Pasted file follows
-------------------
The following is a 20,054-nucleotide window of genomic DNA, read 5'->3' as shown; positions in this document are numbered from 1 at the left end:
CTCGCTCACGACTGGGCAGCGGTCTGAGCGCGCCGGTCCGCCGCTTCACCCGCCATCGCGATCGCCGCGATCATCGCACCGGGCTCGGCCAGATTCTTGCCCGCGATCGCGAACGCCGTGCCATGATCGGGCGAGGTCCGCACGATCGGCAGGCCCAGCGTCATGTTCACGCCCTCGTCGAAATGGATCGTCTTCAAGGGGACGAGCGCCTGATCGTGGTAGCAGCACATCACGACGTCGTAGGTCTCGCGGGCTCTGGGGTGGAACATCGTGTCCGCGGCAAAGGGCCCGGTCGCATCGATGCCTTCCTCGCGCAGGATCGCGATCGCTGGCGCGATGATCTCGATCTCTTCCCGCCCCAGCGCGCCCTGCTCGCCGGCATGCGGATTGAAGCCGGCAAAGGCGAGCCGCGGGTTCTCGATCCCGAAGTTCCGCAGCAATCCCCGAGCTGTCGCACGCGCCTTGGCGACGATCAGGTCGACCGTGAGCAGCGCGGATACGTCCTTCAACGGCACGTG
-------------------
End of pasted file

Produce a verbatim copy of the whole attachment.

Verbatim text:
The following is a 20,054-nucleotide window of genomic DNA, read 5'->3' as shown; positions in this document are numbered from 1 at the left end:
CTCGCTCACGACTGGGCAGCGGTCTGAGCGCGCCGGTCCGCCGCTTCACCCGCCATCGCGATCGCCGCGATCATCGCACCGGGCTCGGCCAGATTCTTGCCCGCGATCGCGAACGCCGTGCCATGATCGGGCGAGGTCCGCACGATCGGCAGGCCCAGCGTCATGTTCACGCCCTCGTCGAAATGGATCGTCTTCAAGGGGACGAGCGCCTGATCGTGGTAGCAGCACATCACGACGTCGTAGGTCTCGCGGGCTCTGGGGTGGAACATCGTGTCCGCGGCAAAGGGCCCGGTCGCATCGATGCCTTCCTCGCGCAGGATCGCGATCGCTGGCGCGATGATCTCGATCTCTTCCCGCCCCAGCGCGCCCTGCTCGCCGGCATGCGGATTGAAGCCGGCAAAGGCGAGCCGCGGGTTCTCGATCCCGAAGTTCCGCAGCAATCCCCGAGCTGTCGCACGCGCCTTGGCGACGATCAGGTCGACCGTGAGCAGCGCGGATACGTCCTTCAACGGCACGTG